Murder at the Car Show is the fifth entry in author Sandi Scott’s Pet Portrait Mystery series about twin amateur sleuths, Georgie and Aleta Kaye. The characters remain interesting, the dialogue snappier than ever, and the relationships among the recurring characters genuinely fun. One thing that sets this series apart from others is that the characters are mature (if not always mature-acting) individuals; the twins are in their 60s and their beaus are the same and older. This book and all of the previous ones are just a fun time, and I really look forward to each new adventure.

Friday, June 01, 2018

The Dead Game by Susanne Leist

After graduation from college in New York, Linda Bennett is somewhat at loose ends. Her parents and brother had been killed in a car accident during her freshman year, and her future, without her family, stretched before her. Happening upon an advertisement for a bookstore for rent, Linda checks it out, signs a lease, and relocates to Oasis, Florida, the new proprietor of “Oasis by the Sea” bookstore and coffeehouse.

The quaint little town was picturesque and poised on the coast of northern Florida. But Oasis isn’t the idyllic respite Linda expected. Once there, with her bookstore open for business, she realizes the town harbors some shadowy secrets.

Lurking at the heart of the problem are the long-established residents of the town that live in the gated and oddly green-glassed mansions in the forest outside town, and only appearing at night. Frequently, townspeople and tourists go missing never to be heard from again. And then outside of town there is the mysterious and long abandoned mansion situated high on a cliff overlooking the ocean known as End House.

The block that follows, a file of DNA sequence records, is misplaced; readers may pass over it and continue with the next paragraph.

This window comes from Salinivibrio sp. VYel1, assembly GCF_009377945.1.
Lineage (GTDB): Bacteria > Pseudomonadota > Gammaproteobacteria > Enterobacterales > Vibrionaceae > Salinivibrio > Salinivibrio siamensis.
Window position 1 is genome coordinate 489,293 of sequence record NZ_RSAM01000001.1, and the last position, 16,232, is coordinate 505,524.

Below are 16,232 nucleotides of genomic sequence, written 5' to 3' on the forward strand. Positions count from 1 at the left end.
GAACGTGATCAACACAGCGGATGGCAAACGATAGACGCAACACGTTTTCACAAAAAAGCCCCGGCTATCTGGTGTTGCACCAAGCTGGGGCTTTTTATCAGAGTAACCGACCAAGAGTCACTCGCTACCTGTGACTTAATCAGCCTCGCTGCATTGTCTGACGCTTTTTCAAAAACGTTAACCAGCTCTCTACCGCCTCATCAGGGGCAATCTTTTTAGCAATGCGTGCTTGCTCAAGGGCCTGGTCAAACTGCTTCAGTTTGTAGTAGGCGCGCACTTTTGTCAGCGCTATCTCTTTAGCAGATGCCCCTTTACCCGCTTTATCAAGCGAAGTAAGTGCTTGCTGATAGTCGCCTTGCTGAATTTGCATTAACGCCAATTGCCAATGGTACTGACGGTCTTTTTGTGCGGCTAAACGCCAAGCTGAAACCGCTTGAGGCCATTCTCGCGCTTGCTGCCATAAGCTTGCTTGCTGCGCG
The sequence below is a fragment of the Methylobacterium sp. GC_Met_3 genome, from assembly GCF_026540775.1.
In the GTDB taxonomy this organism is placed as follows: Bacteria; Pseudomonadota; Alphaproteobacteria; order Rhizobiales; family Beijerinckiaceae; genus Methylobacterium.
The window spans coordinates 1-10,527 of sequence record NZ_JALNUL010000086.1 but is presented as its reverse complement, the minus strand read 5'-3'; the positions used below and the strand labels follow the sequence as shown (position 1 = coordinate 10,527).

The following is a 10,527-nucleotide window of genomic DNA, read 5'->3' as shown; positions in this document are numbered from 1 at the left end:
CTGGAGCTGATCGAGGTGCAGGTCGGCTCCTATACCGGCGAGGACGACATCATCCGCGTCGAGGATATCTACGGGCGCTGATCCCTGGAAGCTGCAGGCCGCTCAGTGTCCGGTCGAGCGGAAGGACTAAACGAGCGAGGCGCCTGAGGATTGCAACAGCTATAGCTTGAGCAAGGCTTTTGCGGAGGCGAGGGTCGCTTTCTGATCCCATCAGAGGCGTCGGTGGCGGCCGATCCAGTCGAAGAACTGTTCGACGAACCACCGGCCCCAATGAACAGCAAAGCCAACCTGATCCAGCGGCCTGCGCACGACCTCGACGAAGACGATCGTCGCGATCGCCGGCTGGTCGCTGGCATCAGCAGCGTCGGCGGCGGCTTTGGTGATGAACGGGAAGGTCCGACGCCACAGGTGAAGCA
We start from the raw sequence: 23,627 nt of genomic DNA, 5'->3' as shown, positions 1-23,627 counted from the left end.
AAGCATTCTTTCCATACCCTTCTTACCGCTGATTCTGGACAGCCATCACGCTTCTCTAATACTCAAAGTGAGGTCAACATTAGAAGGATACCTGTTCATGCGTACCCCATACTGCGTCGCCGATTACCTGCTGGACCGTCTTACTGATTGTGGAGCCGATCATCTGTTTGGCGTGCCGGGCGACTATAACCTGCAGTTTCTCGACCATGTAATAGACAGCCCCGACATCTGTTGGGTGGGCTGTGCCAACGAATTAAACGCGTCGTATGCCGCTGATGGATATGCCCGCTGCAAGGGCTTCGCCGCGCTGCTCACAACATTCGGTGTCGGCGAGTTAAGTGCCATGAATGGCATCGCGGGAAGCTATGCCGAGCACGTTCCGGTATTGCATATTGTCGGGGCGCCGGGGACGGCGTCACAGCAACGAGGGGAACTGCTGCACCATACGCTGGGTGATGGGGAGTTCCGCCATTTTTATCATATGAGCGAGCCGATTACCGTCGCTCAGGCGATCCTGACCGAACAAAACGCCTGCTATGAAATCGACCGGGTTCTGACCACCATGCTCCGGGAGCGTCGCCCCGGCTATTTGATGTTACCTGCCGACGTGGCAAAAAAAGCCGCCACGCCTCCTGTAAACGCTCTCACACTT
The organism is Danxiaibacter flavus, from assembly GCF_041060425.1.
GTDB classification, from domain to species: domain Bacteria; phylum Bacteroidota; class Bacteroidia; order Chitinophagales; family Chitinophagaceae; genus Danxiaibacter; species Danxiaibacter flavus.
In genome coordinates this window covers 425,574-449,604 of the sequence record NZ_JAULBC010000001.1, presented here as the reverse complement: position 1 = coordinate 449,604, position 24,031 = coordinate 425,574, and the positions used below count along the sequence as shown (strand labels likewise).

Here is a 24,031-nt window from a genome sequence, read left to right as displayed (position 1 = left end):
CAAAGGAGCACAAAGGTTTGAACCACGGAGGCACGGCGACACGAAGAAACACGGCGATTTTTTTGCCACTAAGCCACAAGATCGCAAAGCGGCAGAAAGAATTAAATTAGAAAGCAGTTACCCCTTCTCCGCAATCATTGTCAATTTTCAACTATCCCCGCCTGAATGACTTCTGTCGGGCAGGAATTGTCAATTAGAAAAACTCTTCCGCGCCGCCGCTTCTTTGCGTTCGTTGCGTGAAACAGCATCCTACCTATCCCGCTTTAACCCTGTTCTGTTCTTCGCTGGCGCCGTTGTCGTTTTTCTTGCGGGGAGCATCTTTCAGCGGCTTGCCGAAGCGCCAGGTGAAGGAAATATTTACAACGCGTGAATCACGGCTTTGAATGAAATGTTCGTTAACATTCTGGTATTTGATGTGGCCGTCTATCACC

As shadowy figures flit through town at dusk, strange things begin to happen. Linda’s store and that of her friend, Shana, are vandalized looking as if a powerful wind had whipped through toppling bookcases and blowing things all around. And one day when Linda is out for a swim, she is grabbed underwater by a black-clad figure and almost drowns when she is rescued by the town’s most eligible bachelor, Todd Morrison.

Things really get dangerous when Linda and her friends, all newcomers to town, receive a mysterious, unsigned invitation to a party being held at End House, and they decide to attend.

The Dead Game is a horror story with elements of romance. The horror is fairly mild, scary, but not something that would keep a reader up all night afterwards. The romance is clean and sweet for the most part (no graphic scenes). Action is presented from the viewpoints of several characters. And there are questions left unanswered that would be a launching point for a sequel. This book would make a really fun movie. On the other hand, there are some confusing things that make reading a little tedious. There are a large number of characters involved that all have a part in the main story. The dialogue is repetitive in some instances BUT if this were a movie would probably make sense because additional characters would have to be updated on what was going on. And frankly, I wanted to smack almost every one of the characters at one point or another for dumb decisions, childish behavior, and stupid comments…you know, like in real life.